BBC NEWS Americas Africa Europe Middle East South Asia Asia Pacific Arabic Spanish Russian Chinese Welsh

 You are in: World: Europe
Front Page 
Middle East 
South Asia 
From Our Own Correspondent 
Letter From America 
UK Politics 
Talking Point 
In Depth 

Commonwealth Games 2002

BBC Sport

BBC Weather

Sunday, 20 January, 2002, 04:48 GMT
La Scala moves house
Albanian soprano Inva Mula (left) as Violetta Valery and South American tenor Marcelo Alvarez (right) as Alfredo
The performers got six curtain calls and six minutes of applause
Milan's famous opera company, La Scala, has inaugurated a new theatre to replace its legendary venue, which is closed for renovations.

Giuseppe Verdi's La Traviata, which opened the new, 2,400-seat Arcimboldi Theatre, was sold out, and the performers, under the direction of conductor Riccardo Muti, were given a rousing six-minute applause and half-a-dozen curtain calls.

A view of the new Arcimboldi theatre
Critics complained about the sound, despite the glass acoustic panels
But some fans were unhappy with the new theatre, which is located in an old industrial area in the outskirts of Milan.

Inva Mula, the Albanian soprano, sang the main role of Violetta Valery. She was substituting for the Chilean singer Christina Gallardo-Domas, who was sick.

The role of Alfredo Germont was sung by the Argentine tenor, Marcelo Alvarez, who had performed it before at New York's Metropolitan Opera and in Tokyo.

Opening up opera

There were mixed reactions from members of Italy's elite and opera fans, who had their first glimpse of the ultra-modern soaring glass and concrete structure of the Arcimboldi.

One fan of the new venue was fashion designer Giorgio Armani, who said the new theatre, with its extra 500 seats and in its new location, had opened up Milan's traditionally exclusive opera set.

La Scala
La Scala will reopen in three years
"It is very open, very full of people, a different type of people," he told the Reuters news agency, adding his approval for the simple, hardwood-finished interior which is a contrast to the ornate, 18th century Scala.

The Italian sculptor, Gio Pomodoro, said: "This is the theatre of the future, beautiful and without frills."

But one businessman, Renzo Radaelli, expressed the view of those who were less impressed: "La Scala is something else. When you walk in you feel the history, you know that where you sit, Verdi, Bellini and Donizetti used to sit too," he said.

"This theatre," he said, "it's just like any other theatre, really."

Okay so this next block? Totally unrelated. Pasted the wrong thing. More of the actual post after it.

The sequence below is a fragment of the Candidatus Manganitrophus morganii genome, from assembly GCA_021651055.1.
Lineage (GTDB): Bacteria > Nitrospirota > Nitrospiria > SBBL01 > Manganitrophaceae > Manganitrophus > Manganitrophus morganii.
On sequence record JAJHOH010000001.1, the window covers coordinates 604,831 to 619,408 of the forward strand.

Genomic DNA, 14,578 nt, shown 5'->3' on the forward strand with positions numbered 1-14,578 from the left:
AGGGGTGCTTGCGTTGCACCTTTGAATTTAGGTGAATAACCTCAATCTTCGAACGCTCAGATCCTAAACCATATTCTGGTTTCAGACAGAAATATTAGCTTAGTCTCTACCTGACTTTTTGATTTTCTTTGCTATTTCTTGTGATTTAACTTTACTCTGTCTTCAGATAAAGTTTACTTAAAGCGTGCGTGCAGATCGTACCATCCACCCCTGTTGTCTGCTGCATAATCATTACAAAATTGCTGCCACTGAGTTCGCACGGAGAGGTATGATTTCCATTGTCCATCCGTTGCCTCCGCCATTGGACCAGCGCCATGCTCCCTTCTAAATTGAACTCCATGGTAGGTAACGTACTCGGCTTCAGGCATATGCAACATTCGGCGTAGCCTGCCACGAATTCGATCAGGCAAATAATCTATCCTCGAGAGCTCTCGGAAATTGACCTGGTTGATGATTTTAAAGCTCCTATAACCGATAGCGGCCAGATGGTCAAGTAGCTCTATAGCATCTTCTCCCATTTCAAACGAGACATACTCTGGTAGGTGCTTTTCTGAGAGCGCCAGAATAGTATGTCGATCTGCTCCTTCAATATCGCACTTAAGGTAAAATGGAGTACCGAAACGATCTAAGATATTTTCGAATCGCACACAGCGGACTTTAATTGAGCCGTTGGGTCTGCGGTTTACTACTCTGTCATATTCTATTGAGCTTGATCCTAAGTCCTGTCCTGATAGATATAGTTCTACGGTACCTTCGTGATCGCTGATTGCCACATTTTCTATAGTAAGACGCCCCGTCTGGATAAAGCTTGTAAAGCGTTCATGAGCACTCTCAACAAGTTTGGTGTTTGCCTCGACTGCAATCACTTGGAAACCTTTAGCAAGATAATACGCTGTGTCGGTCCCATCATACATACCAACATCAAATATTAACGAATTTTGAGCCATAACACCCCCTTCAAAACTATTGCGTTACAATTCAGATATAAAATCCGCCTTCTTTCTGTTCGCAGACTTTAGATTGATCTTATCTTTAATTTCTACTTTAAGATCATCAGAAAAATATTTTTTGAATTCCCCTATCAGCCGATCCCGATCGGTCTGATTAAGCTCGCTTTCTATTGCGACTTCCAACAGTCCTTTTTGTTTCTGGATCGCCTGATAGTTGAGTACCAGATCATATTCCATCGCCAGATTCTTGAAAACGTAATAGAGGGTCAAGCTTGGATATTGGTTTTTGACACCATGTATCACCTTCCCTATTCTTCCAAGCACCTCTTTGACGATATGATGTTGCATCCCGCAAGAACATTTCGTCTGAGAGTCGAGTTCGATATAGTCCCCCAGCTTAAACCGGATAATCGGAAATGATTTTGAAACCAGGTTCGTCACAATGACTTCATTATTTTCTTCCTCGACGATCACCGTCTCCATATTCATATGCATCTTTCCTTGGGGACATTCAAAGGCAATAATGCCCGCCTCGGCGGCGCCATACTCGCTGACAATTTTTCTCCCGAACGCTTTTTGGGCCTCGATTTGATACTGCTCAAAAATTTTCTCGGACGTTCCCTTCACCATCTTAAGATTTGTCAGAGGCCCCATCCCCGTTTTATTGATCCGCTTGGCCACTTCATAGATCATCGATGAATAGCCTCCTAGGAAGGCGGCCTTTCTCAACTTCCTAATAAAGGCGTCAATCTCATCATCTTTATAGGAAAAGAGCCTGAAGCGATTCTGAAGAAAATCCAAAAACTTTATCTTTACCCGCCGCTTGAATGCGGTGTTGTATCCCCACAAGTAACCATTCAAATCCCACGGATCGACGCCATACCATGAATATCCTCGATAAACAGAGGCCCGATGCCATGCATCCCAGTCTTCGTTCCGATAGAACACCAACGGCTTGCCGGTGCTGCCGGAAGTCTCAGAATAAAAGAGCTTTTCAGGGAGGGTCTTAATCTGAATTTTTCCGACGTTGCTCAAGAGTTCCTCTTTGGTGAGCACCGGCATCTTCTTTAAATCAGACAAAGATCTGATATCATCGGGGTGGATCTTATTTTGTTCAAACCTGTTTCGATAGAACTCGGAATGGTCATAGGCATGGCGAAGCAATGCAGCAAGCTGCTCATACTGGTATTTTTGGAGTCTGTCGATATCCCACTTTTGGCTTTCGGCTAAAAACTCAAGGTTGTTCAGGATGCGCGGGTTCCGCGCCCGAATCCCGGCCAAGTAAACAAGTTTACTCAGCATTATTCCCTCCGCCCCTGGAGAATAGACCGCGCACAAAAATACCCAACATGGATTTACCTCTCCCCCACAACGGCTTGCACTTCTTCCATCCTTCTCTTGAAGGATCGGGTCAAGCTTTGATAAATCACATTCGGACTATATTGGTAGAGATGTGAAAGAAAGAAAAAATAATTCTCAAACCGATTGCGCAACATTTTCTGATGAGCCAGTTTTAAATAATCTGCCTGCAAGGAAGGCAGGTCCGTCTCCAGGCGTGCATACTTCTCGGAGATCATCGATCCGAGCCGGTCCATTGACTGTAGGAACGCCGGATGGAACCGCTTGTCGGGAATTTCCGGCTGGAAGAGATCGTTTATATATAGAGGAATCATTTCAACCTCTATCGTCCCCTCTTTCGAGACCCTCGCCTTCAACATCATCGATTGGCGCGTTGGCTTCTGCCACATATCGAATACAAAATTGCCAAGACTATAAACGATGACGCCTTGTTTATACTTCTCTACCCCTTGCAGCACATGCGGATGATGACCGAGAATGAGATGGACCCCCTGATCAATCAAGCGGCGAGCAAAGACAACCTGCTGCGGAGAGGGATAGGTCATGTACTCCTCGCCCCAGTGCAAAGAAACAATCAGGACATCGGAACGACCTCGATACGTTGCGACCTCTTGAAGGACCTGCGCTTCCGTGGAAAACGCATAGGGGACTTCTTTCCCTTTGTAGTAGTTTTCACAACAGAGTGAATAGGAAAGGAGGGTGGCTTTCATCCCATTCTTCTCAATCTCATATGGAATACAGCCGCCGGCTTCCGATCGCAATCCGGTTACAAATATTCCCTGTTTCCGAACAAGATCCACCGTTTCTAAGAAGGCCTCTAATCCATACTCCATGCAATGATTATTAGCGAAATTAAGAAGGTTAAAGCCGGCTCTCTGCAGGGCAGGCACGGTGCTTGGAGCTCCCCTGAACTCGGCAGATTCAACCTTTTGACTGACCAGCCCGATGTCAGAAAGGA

Opera experts criticised the quality of the sound, despite the moveable, glass acoustic panels that flank the auditorium's walls.

"The sound is quite harmonious but the orchestra was too present compared with the voices," said Carlo Maria Cella, an opera critic for the newspaper Il Giorno.

"The sound at La Scala might be drier, a bit harsher, but it has a big presence. Here, you don't get that sense of presence," he said.

Debut performances

Marco Tronchetti Provera, the chairman of Pirelli, and his new wife, a Tunisian-born model, were among the celebrities who attended the inaugural night.

Mr Pirelli paid for more than half the 44m euros ($38.90m) it cost to build the Arcimboldi and it was the couple's first public engagement since their wedding in December.

Arcimboldi Theatre
The new theatre is located in a former industrial area
The opera company began its season at the old venue, with Verdi's Otello starring Placido Domingo on 7 December. Its last performance there on was on 30 December.

La Scala's renovation is expected cost $49m - more than the construction of the Arcimboldi.

The old theatre's stage is to be repaired and the storage area improved by December 2004.

Officials say that after La Scala reopens, the Arcimboldi will house theatre, touring opera and special Scala performances.

See also:

06 Dec 01 | Arts
In pictures: Milan's La Scala
27 Jan 01 | Entertainment
Giuseppe Verdi: Symbol of Italy
03 Oct 01 | Arts
Conductor given Russian honour
22 Feb 01 | Entertainment
Birmingham's opera for the masses
Internet links:

The BBC is not responsible for the content of external internet sites

Links to more Europe stories are at the foot of the page.

E-mail this story to a friend

Links to more Europe stories